A popular adage says that “When you fail to plan, you plan to fail.” This saying is especially important when thinking of venturing into a new business. Entering a business is not just a walk in the park. Before you can get your hands on some nice cash, you first need to address a lot of problems and take a lot of risks.
These problems and risks, however, will be a lot easy to face with some foresight. Planning is crucial in any venture– be it small-scale or big time. Of course, it always helps to put everything you want to attain with your enterprise into writing. For this purpose, you need to come up with a business plan.
The first logical question to ask is, “What is a business plan?” Basically, it is a formal document that enumerates all your goals for your business, why you think these goals are attainable, and how your resources are allocated towards the achievement of your goal. Simply put, it acts like a blue print for your business venture. It also states possible problems the enterprise may counter, and how the people behind the business plan to address them.
These formal documents are usually done for two general types of audiences: external and internal. Externally focused business plans cater to individuals outside of the company, such as investors and customers. These external stakeholders need to know as much as they can about the business, and the people behind it, so the business plan must be easy to understand and very comprehensive.
Internally focused business plans, meanwhile, are for the use of people who actually have a hand in running the business. Because of this, this document usually states internal goals and the means by which they can be achieved. This business plan also commonly draws up a list of critical success factors, or non-financial measures by which one can determine if the business is doing well.
Before writing a business plan, certain things have to be really clear in your mind. First of all, you have to be able to identify your objectives. Think of how you want your company to turn out five years from now. This is the time to be quite ambitious and go big with your dreams, but remember to still be realistic and practical. The objectives you will jot down here will serve as your guide in the future, so be careful in determining them.
Second and also equally important is the determination of your financing goals. Identify how much money you have and how much money you still need. Be very, very clear with the source of your funding, because money, whether we like it or not, is the fuel that will keep your business running. Meticulously crunch the numbers to avoid any future financial problems.
Once you have settled all these things, the next question will be: “How do I write a simple business plan?” Well, making a business plan generally entails the inclusion of major components in the document. First, you have to present brief descriptions of the business and the company behind it. In describing the industry, present an accurate take on the current status of the company, as well as outlooks for the future. Make sure that all these descriptions are backed with relevant statistics. Sources should be cited as much as possible. Also mention the structure and focus of the business— whether it is concerned with food, manufacturing, wholesale, retail or the provision of services.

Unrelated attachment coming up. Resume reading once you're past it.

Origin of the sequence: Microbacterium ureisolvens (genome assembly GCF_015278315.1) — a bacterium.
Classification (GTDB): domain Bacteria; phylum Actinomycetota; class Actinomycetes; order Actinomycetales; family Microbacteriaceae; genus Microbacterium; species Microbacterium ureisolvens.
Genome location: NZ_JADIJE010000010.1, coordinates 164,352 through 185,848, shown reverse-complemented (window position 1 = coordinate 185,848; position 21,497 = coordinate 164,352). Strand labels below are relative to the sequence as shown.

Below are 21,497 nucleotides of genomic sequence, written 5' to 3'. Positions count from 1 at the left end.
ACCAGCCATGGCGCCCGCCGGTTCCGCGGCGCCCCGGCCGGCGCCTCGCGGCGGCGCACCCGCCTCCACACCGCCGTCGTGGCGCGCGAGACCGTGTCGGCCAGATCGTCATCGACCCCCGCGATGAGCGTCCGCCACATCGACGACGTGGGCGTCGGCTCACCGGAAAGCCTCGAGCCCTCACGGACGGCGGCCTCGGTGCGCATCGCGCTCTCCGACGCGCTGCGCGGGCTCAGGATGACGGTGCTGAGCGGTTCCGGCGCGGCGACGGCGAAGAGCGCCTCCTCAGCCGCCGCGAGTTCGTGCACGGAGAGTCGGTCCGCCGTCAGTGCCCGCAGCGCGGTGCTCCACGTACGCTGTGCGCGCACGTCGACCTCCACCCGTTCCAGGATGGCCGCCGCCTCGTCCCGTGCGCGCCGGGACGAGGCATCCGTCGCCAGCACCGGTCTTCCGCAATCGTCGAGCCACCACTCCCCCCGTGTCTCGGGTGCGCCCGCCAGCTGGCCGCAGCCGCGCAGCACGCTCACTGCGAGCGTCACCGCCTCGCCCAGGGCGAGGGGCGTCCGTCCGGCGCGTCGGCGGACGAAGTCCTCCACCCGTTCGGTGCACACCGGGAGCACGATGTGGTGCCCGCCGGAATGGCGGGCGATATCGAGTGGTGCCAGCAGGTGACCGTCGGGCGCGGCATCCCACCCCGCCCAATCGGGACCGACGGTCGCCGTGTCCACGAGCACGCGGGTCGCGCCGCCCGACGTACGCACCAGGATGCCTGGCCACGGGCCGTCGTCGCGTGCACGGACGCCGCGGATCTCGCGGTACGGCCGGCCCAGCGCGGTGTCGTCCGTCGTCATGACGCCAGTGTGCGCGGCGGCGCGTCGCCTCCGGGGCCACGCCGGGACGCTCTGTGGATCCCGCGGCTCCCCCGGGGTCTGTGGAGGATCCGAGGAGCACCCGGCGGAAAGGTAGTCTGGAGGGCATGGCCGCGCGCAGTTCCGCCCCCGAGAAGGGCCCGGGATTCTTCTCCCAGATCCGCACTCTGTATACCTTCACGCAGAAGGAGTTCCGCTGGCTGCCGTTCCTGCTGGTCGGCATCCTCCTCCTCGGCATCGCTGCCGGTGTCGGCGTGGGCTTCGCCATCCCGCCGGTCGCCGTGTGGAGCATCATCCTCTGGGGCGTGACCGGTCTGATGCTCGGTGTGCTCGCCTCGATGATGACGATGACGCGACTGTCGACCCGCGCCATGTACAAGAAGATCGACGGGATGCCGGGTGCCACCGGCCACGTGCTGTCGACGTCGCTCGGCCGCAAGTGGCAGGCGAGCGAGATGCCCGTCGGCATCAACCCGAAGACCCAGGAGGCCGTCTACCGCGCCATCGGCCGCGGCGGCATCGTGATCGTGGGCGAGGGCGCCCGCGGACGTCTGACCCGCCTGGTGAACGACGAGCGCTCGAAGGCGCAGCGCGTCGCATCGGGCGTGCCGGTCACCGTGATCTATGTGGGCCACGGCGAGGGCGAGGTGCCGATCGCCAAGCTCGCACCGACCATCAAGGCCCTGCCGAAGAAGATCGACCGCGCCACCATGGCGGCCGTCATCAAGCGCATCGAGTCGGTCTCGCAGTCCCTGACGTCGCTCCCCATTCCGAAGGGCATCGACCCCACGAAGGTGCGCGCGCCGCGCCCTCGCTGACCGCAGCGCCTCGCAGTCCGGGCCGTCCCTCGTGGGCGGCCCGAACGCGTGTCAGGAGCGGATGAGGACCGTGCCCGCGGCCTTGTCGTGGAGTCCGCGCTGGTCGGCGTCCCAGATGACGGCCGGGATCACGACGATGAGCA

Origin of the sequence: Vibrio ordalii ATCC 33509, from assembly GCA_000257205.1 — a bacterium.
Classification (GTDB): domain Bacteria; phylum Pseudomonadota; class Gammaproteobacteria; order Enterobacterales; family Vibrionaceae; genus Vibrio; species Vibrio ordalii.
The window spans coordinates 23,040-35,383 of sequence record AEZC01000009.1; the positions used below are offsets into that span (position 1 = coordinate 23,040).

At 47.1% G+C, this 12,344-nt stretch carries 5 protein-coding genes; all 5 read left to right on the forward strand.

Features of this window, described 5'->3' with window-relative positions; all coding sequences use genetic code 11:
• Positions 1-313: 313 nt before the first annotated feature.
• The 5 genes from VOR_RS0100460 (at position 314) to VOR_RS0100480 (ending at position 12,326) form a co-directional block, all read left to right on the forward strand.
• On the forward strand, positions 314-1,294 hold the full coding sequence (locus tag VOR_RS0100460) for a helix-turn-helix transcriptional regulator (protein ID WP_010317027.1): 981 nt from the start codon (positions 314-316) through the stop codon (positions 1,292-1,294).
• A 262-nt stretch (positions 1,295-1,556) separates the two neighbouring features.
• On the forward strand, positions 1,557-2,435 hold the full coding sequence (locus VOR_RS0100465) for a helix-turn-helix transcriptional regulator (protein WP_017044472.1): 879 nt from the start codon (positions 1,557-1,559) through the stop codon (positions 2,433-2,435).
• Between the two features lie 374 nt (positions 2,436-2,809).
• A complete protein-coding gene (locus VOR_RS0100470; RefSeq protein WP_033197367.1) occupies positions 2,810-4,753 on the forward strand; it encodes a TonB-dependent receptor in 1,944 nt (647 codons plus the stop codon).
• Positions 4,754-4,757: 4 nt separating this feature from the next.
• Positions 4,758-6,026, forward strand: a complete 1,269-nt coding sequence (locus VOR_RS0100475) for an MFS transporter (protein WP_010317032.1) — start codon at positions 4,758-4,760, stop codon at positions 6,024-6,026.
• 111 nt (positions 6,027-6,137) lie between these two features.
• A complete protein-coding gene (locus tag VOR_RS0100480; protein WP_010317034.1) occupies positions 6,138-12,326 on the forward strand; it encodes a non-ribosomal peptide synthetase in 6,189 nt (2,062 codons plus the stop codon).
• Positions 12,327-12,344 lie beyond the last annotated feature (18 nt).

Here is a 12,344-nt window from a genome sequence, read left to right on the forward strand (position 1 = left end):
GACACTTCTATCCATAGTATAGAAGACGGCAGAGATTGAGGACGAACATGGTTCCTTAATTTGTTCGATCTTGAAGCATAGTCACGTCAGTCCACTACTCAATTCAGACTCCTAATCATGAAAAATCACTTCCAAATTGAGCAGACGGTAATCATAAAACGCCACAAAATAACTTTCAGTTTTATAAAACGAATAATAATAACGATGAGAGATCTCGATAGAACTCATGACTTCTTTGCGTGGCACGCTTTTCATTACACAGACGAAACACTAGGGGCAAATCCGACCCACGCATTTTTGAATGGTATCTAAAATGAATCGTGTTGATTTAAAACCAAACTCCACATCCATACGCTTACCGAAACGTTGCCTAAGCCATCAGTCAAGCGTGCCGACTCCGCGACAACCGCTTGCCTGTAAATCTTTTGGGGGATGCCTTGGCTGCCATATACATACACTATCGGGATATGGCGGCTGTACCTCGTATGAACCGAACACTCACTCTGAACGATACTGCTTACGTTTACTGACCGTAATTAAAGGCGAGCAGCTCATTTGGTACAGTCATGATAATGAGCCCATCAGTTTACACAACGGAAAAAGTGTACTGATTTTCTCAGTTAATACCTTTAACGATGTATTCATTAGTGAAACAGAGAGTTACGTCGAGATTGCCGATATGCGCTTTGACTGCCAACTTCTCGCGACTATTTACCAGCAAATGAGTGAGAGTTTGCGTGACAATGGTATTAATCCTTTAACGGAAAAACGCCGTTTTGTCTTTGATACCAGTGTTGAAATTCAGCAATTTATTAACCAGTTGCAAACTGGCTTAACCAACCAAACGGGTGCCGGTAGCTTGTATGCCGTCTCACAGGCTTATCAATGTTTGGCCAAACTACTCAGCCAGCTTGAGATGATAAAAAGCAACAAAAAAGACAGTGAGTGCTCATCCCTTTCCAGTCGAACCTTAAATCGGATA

In creating business plan, you also need to describe the product or service you plan to offer. Give the reader a clear picture of what you want to give them. Focus on the unique features and benefits your product or service can offer potential customers.
Next, you need to come up with a market analysis. You need to carefully dissect your target market. Determine relevant information such as size, structure, growth prospects and sales potential. A comprehensive market analysis will allow you to properly establish pricing, distribution and promotional strategies, which are crucial to make your business profitable and cost-effective.
Also include a competitive analysis in your business plan. This part of the plan scrutinizes competing businesses, particularly their strengths and weaknesses. Once you know your competitors well, you can already draw up strategies to have an edge over them. You can also craft ways by which you can prevent competition from penetrating your target market.
Another major component that needs to be in your business plan is a detailed account on operations and management of the company. This part delves on the logistical plan for the organization, including division of labor among the departments and individuals in the management team, and capital and expenses needed to properly operate the business.
After you’ve finished building up the contents of your business plan, you also need to write an executive summary of the document. As the name suggests, the executive summary provides an overview of your plan. Keep the summary clear and concise, giving the reader direct information on what he or she wants to know. Use a businesslike language in your synopsis. Include the business concept, financial features and requirements, current business status, and major achievements.
Although developing a business plan seems to be a daunting task, you can always get some help online. There are a lot of free fill-in-the-blank templates that you can download and access over the Internet which can provide a useful guide in making your plan. This will also allow you to save you time in writing, since an outline is already provided from which you can start from.
If you want results for your business, then you should really invest time to make a comprehensive and well-thought-out business plan. It allows you to foresee threats, assess your current situation and set goals for the future. After all, the best weapon you can have against potential problems and setbacks to your enterprise is can be summed up in just one word: planning.